The calculating mechanism is based on the stepped drum of Leibniz. The multiplicand is entered by means of the stems in the upper part of the machine. Pulling or pushing these stems, the stepped drums in the box will be moved, so different number of teeth will be contacted by the calculating mechanism during the rotation of the handle. The multiplier is entered by means of the four keys in the lower part of the machine, and can be seen in the four dials near the keys. On the dials are inscribed two rows of digits (from 0 to 9) in the left and right part of the dial. First half is used during the division, while the other—during the multiplication. After entering of the multiplicand and multiplier, by rotating the handle on the right side of the box, the calculating mechanism and drums will make one revolution and the result can be seen in the central dials. The upper row of dials is for storing of the intermediate result during the multiplication of more then two numbers.
During the division the keys must be rotated in the direction, contrariwise to the multiplication. The reset mechanism is placed on the side.
Let’s see the operation instructions of the machine:
1. Always reset the machine before starting a new operation.
2. To add 668 to 258, enter 668 on the sliders, then scroll through a division with the handle of the dial of the units. 668 is displayed in the totalizer. Enter 258 on the sliders and run one more division on the handle of the unit dial. The final result, 926, is displayed on the totalizer. There is no need to reset the unit dial between the two operations.
3. To subtract 258 from 364, enter 364 on the sliders, then scroll through a division with the handle of the dial of the units. 364 is displayed in the totalizer. Then enter 258 on the sliders and run through a division in reverse direction with the handle of the dial of the units. The final result, 106, is displayed on the totalizer.
4. To multiply 668 by 258, enter 668 on the sliders, then scroll through 8 divisions with the handle of the units dial, 5344 is displayed in the result windows, the units dial displays 8. Then cycle through 5 divisions the handle of the tens dial, 38744 is displayed, and then 2 division to that of the hundreds. The final result, 172344, is written on the totalizer. The dials display 00258.
5. The division is a sequence of subtractions which require a lot of concentration from the operator.
The described in the patent machine can be used for multiplication of 8-digit to 4-digit numbers, the result mechanism is also 8-digit. There are also machines with different number of positions.
According to the above-mentioned article of Father Moigno from 1849, using the Arithmaurel a multiplication of two 8-digit numbers can be done for 18 seconds, while division of 15-digit to 8-digit number can be done for 24 seconds, which was a remarkable calculating speed at that time.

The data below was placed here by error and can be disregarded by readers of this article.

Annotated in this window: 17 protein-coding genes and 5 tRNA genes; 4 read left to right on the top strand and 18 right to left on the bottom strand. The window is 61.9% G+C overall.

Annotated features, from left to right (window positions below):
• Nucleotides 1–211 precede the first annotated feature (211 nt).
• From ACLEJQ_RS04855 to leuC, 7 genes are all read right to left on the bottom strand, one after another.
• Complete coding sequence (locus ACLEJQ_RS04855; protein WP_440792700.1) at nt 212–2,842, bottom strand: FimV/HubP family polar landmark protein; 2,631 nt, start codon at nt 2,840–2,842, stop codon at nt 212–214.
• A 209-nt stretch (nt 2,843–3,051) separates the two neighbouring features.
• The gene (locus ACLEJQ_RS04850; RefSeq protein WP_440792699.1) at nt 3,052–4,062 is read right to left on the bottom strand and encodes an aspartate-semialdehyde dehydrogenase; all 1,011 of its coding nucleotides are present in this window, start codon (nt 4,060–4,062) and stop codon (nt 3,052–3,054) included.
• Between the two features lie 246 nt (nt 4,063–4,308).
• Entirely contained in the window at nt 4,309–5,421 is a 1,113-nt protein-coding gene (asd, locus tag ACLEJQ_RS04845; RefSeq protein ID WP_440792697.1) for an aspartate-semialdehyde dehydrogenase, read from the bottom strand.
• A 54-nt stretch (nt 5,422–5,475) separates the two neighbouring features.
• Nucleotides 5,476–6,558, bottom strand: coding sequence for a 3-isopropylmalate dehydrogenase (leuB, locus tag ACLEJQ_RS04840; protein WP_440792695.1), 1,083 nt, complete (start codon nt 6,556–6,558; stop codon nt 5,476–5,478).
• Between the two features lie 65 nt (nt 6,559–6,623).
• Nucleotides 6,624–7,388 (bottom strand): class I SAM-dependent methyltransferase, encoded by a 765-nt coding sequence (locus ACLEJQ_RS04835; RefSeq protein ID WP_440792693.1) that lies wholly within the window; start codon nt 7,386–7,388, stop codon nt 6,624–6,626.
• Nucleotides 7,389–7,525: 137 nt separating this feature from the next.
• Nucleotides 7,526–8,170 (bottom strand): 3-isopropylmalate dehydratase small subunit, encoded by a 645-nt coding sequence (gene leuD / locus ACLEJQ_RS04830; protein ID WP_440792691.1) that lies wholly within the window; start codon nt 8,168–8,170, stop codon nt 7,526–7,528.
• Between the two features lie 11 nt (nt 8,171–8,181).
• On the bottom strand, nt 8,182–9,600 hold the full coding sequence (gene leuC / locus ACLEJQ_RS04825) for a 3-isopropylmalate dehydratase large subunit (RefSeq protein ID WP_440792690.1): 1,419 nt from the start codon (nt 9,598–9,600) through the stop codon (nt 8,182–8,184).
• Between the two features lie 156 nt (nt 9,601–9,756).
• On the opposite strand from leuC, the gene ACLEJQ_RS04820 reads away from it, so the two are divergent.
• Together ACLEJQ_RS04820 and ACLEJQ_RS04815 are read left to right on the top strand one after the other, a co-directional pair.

The end of Arithmaurel was miserable. After the numerous problems with the production, on 8 April 1856 (one year
before the basic patent expires), the company T. Maurel, J. Jayet & Cie. was dissolved. Maurel was responsible for liquidating it, completing the Arithmaurels being manufactured to sell them and finding a buyer for the patents. Some unfinished machines, as well as lots of parts, will be kept a long time and finally went for scrap in 1914.
Biographical data about Maurel and Jayet
Little is known about the inventors of this amazing for the time machine, the engineers Timoléon-Louis Maurel and Jean Jayet.
They came from the same part of the country—southeastern France. Maurel originate from Gap, the capital and largest town of the Hautes-Alpes department, while Jayet was from Voiron, a French municipality in Isère department.
Timoléon-Louis Maurel (1819-1879) was the son of a lawyer at the court of Gap. We know that he was a student (as well as Jayet) in Paris in 1842, when he applied for his first patent.
Jean Pierre Honoré Jayet Dauphiné (known as Jean Jayet) was born on 15 May 1820 in Voiron. He was the first son of Jean Jayet (Dauphiné) (b. 1792–d. 7 Aug 1852), a Voiron innkeeper, and his wife Anne Guillaud. Besides Jean Pierre, the family had two younger sons—Antoine Victor (b. 1821), and Gaspard Jules (b. 1824), and three daughters—Anne (b. 1819), Emilie Adèle (b. 1827), and Eleonore Sophie (b. 1829). Jean Pierre married two times: On 7 October 1858 he married to Adrienne Suzanne Vieux in Noyarey, Isère, Rhône-Alpes; then on 18 February 1860, in Voiron, he married to Seraphie Marie Josephine Borel (born 1832), and they had a daughter, Lucie Josephine (born 1861). Jean Jayet died in Paris in 1904.
It seems around 1850 Maurel and Jayet both have been appointed assistant weights and measures checkers (vérificateur poids et mesures), respectively for the 10th and 11th districts of Paris and for the district of St. Denis. Jayet worked for many years that job, while Maurel soon left to seek for a more profitable and interesting position. In his 1860 patent he was specified as “mechanics engineer”.
Timoléon Maurel was a holder of total of ten patents in various fields, including pharmacy, but especially watchmaking (e.g. for pendulum, mechanical leech machine, etc.) After the failure with the production of Arithmaurel, he resettled on rue du Parc-Royal in Paris, and quickly reoriented his activity in a workshop manufacturing travel alarm clocks, which he patented and which respond better than the Arithmaurel to the solvent demands of the nascent industrial nation. Maurel died in 1879 in Paris.